This document describes the rules we impose on the validation context of Account Abstraction transactions, such as ERC-4337 UserOperation or RIP-7560 (Native Account Abstraction), which are enforced off-chain by a block builder or a standalone bundler, and the rationale behind each one of them.


With Account-Abstraction, instead of hard-coded logic for processing a transaction (validation, gas-payment, and execution), this logic is executed by EVM code. The benefits for the account are countless -

  • abstracting the validation allows the contract to use different signature schemes, multisig configuration, custom recovery, and more.
  • abstracting gas payments allows easy onboarding by 3rd party payments, paying with tokens, cross-chain gas payments
  • abstracting execution allows batch transactions

All of the above are missing from the EOA account model.

However, there is one rule a transaction must follow to preserve the decentralized network: once submitted into the network (the mempool), the transaction is guaranteed to pay. This comes to prevent denial of service attacks on the network.

The EOA model implicitly follows the rule: a valid transaction can’t become invalid without payment by the account: e.g account balance can’t be reduced (except with a higher paying transaction)

This simple rule makes the network sustainable and DoS-protected: the network can’t be cheaply attacked by a mass of transactions. An attack (sending a mass of transactions) is expensive, and gets more expensive as the network clogs. Legitimate users pay more, and can delay operations to avoid the cost, but the attacker pays a huge (and increasing) amount to keep the network clogged.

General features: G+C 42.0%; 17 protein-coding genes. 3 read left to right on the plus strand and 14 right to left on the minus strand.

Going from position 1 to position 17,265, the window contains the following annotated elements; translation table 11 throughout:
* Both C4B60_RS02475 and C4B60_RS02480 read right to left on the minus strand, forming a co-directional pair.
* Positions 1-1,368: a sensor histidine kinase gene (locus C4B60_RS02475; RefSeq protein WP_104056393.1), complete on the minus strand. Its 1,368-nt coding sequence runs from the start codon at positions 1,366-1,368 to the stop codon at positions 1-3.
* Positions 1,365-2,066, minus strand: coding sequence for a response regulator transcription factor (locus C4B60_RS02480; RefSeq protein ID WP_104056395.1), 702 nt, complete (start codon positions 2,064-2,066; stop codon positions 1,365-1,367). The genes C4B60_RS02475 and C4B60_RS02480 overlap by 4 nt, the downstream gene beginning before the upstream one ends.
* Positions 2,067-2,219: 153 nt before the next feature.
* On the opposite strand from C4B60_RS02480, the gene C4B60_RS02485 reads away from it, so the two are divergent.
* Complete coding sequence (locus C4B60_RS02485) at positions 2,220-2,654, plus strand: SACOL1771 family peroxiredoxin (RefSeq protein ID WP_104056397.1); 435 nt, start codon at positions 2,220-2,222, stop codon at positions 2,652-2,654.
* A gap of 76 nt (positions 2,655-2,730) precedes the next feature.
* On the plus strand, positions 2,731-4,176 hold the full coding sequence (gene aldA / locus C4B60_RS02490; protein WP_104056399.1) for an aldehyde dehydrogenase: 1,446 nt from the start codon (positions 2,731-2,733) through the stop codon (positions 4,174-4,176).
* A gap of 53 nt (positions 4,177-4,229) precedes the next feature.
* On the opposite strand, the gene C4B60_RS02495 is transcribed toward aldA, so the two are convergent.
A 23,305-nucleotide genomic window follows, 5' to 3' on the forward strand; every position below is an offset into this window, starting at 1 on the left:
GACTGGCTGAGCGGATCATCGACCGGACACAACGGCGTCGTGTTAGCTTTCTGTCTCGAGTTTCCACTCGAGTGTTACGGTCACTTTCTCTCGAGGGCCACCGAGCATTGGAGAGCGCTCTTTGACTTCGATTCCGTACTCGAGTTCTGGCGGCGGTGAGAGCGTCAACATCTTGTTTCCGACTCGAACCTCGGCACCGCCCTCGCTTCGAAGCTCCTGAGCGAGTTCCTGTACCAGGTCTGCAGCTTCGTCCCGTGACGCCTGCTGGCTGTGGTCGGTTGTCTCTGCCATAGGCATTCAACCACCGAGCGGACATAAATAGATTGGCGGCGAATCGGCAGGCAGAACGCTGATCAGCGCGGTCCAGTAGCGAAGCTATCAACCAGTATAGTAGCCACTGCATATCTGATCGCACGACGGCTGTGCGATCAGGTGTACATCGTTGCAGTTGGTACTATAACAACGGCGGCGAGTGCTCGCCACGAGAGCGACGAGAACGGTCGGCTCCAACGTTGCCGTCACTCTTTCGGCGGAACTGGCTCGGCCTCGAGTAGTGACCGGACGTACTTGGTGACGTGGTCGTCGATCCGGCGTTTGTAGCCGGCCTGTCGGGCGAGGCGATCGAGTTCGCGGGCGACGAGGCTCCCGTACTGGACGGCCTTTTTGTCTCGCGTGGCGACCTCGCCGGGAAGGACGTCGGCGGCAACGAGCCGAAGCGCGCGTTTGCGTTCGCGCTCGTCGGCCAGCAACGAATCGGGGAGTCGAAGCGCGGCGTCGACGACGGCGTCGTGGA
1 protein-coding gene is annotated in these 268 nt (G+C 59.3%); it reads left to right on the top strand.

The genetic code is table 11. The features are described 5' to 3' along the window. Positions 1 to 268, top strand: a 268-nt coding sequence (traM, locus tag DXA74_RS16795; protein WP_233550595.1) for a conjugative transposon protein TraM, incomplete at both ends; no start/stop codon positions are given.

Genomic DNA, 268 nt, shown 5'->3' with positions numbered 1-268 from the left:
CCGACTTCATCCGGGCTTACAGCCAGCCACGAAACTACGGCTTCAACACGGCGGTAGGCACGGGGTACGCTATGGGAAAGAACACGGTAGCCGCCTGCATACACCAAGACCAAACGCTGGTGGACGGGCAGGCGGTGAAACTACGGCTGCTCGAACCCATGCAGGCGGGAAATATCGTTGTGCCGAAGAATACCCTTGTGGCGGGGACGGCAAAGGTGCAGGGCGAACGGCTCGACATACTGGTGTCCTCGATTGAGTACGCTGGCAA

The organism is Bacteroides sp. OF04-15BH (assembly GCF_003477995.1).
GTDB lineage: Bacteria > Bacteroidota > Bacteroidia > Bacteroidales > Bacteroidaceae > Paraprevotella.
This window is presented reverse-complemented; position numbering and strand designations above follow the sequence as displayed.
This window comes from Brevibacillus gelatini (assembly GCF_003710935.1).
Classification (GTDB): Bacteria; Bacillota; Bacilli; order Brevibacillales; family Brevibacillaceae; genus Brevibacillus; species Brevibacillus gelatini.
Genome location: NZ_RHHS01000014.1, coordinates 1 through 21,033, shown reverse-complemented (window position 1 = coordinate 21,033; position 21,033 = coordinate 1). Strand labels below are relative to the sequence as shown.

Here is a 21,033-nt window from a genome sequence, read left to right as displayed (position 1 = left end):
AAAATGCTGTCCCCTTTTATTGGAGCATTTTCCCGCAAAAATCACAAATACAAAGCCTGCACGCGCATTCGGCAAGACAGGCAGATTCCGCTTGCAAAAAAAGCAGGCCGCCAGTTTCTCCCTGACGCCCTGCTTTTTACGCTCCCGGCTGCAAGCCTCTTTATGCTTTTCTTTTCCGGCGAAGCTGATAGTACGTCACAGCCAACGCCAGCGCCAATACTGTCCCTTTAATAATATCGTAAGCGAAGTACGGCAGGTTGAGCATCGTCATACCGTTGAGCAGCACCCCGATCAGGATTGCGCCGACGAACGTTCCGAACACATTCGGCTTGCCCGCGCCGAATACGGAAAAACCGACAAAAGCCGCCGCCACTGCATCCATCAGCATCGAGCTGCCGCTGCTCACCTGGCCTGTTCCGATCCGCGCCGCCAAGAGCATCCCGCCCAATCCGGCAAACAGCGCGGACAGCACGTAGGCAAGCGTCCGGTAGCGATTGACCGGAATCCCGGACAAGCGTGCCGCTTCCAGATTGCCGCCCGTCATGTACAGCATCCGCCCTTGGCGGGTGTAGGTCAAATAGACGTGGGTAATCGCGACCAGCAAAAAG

For Account-Abstraction system we want to keep the same rule, so that attempting a DoS attack on the network should be as expensive. In order to do so, we add the following validation rules.

For the actual interfaces of those contract-based accounts see the definitions in ERC-4337 and RIP-7560.

This documentation uses the terminology “UserOperation” for a transaction created by a smart contract account, and closely follows ERC-4337 terminology. However, the rules apply to any account-abstraction framework that uses EVM code to perform transaction validation and makes a distinction between validation and execution.


Rule Types

There are two types of rules:

  • Network-wide rules rules that MUST be applied to each UserOperation before accepting it into the local mempool and propagating it. These rules include the opcode and storage rules.
    • Failing these validation rules SHOULD drop the UserOperation
    • Failing these validations during 2nd validation phase (before submitting a bundle) SHOULD degrade the reputation of the offending entity